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Unfair Business: Are You Being Gouged?

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Sacramento, CADoing good business, for most, has a lot to do with trust and reputation. The latter can take a lifetime to build up and mere seconds to destroy. Little wonder that so many business owners spend so much effort protecting a valued reputation. To be branded as someone who does unfair business they would find abhorrent.

But some people don't care. To them, the definition of good business is the pursuit of money and power, and they don't much care how many toes they have to step on, rules they have to break, or reputations they have to sully. Hey, it's just business. Who cares?

Consumers care, that's who. Every day, people slug it out in the trenches, trying to do their best for their families and looking for the best value for their money. And when juggernaut stores like Best Buy cheat them out of hard-earned dollars by engaging in knowingly deceptive advertising practices, consumers are crying foul, and some are even fighting back.

False and Misleading Advertising
Fred Greaves and Dave Gatley recently launched a lawsuit against the makers of MacBook, and MacBook Pro computers for false and misleading advertising. The class action suit alleges that Apple misrepresented products which, to get technical for a moment, use six bits for each of the red, green and blue sub pixels in display screens, allowing the MacBook and MacBook Pro a total of 262,144 colours. An impressive display, on the surface. However, to achieve the 'millions' of colours claimed in the product advertising, the notebooks would need eight bits per channel. That would translate to 16 million colours. Not a big deal for most of us. However, for an artist or photographer, colour separation can be a big issue, and for consumers paying top dollar for high-end MacBooks and MacBook Pro units expecting the 'millions of colours' promised in the advertising, it's a huge letdown.

Price-fixing and Anti-Trust
This is when businesses get into cahoots with one another to unfairly inflate, and fix a price that costs you money and removes fair competition from the marketplace. Sometimes businesses will co-operate in a friendly way - but not always. Sometimes a bully is at play.

Such was the case with Ryan E. Phillips and his company, Fill-Ups Food Stores III Inc. He reportedly owns 60 stores in Southwest Florida. Last May he was brought up on charges by then-Florida Attorney General Charlie Crist, after Phillips was accused of bullying a nearby competitor into raising her gas prices three cents a gallon to match his. He continued to bully her into price fixing until her lease ran out, and he took over the location.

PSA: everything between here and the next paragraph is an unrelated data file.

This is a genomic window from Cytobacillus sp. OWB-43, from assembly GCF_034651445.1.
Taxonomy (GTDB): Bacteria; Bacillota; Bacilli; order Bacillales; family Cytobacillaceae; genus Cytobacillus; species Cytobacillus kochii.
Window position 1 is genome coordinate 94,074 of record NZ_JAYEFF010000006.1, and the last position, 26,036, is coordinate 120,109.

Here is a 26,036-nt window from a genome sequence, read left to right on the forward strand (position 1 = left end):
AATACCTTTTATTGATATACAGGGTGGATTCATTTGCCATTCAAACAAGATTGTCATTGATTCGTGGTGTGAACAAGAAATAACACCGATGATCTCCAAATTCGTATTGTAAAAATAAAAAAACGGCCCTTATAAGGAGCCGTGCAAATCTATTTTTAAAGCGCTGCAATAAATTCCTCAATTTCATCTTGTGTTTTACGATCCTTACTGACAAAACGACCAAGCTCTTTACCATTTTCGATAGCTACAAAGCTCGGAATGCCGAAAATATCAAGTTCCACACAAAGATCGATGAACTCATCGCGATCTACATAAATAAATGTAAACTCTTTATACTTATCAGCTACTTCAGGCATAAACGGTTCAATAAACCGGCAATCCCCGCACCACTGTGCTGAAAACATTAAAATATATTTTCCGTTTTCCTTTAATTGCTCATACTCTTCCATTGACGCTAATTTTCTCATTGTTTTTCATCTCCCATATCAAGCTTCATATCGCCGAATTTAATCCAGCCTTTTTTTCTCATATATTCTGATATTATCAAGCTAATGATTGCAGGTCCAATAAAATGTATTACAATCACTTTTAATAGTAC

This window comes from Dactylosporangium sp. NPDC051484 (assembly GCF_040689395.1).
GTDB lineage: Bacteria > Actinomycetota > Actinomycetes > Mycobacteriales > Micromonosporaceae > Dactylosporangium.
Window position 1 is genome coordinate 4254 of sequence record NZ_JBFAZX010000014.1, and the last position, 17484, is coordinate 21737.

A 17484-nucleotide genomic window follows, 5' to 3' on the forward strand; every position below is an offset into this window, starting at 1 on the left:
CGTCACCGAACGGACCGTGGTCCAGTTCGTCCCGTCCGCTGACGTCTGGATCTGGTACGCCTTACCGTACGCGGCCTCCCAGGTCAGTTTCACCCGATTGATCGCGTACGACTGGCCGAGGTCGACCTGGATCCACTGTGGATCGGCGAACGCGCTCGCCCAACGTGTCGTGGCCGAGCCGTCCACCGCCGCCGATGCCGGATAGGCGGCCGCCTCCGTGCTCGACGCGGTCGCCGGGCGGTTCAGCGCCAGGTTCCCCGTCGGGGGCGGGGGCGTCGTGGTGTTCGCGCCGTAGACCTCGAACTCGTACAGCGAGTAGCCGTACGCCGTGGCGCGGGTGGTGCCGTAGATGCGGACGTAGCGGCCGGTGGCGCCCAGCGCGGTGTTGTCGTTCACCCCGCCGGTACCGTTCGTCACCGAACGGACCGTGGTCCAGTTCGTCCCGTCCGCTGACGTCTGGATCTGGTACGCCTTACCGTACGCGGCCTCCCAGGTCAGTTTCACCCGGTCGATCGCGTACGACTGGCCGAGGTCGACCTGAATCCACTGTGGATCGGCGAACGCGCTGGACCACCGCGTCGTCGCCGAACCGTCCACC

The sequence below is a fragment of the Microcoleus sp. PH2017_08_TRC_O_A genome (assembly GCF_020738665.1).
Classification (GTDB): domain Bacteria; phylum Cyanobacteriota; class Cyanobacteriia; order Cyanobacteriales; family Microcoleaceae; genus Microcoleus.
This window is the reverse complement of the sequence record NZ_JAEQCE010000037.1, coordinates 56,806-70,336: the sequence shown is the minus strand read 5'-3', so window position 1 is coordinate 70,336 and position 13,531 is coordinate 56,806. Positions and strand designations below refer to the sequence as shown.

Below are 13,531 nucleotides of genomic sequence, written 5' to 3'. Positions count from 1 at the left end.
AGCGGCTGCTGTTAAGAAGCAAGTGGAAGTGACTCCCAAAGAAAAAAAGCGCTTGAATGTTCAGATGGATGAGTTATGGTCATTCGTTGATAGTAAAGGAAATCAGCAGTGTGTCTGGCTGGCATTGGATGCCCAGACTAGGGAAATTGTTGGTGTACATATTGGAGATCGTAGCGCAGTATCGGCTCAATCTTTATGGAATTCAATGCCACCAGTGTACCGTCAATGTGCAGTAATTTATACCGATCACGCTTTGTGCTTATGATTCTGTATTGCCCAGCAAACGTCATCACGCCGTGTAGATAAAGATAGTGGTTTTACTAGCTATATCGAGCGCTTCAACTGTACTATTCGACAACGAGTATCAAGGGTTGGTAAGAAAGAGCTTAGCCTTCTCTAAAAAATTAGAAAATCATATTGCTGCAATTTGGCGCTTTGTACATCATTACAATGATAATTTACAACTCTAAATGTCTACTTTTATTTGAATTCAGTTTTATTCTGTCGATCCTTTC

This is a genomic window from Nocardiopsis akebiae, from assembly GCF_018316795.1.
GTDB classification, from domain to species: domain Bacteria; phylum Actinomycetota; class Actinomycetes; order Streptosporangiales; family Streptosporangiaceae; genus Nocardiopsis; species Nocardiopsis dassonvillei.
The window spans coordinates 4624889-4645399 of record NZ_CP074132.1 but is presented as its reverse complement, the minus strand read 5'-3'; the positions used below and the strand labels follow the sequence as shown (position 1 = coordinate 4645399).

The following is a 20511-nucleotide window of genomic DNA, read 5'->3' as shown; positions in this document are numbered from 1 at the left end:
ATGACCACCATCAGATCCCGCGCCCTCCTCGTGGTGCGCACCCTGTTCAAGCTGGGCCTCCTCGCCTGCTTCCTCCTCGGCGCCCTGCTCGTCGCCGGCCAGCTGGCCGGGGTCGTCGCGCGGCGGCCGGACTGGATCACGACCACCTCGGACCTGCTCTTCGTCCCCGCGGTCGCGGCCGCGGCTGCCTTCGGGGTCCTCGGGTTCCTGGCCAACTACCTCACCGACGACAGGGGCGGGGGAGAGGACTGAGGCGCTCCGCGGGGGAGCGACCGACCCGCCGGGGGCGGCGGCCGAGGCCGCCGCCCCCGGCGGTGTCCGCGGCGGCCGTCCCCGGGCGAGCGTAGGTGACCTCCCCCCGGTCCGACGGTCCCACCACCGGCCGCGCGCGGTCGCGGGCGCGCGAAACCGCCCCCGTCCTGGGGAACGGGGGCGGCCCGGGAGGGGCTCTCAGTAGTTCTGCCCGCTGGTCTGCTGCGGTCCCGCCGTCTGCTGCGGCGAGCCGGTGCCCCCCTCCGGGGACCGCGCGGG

Just recently, a second lawsuit has been filed by the Florida Attorney General's Office.
And in 2005, the state Attorney General charged another gas station owner for price gouging in the aftermath of Hurricane Dennis.

Credit cards a licence to print money for the credit companies
Dozens of unsavoury credit card practices are finally coming under scrutiny. In late May the Federal Reserve proposed a host of new regulations designed to strengthen disclosure rules.

That didn't come soon enough for a man in Sacramento. Dave Sullivan was quoted in the Washington Post as discovering his credit card was bought by another company, which then quietly raised his rate for no apparent reason from 10.99 per cent to 19.99 per cent.

Two practices the new regulations would target are universal default - where a credit card company can increase your rate automatically if you have defaulted on payment to another company, and interest rate hikes - indiscriminately, for any reason at any time.

There are many others.

What's equally frustrating is the need to gouge consumers with rates and policies, even though credit card companies are having an absolute heyday, clocking 10,000 transactions a second - a SECOND - worldwide. And yet the gouging continues, with policies ranging from payments going to debt with the lowest interest rate first, keeping debt at the highest rates in the pipeline for longer; over-limit charges, coupled to an automatic hike in the interest rate; due dates frequently falling on a Sunday, allowing many payments to be late - even if made the day before - as they are credited on the next BUSINESS day, which is Monday. You may have paid Saturday, but the bank doesn't see it until Monday, and as such your payment is shown as late, your credit history is affected, and your interest rate goes up.

As reported in the Washington Post, the president of the Chase credit card division was forced to apologize before a Senate subcommittee back in March for charging a customer $7,500 on a $3,200 debt.

According to the Post, interest rate gouging and other deceptive practices are, or have been practiced by all the major credit card companies.

We could quite easily bring them to their knees by cutting up our credit cards, and stop giving them the business.

Beyond that, if you feel that you, as a consumer, have been abused or defrauded by a credit card company or a business, you have two choices: walk away...

Or seek legal action. Too many of us are walking.

And they're getting away with it.

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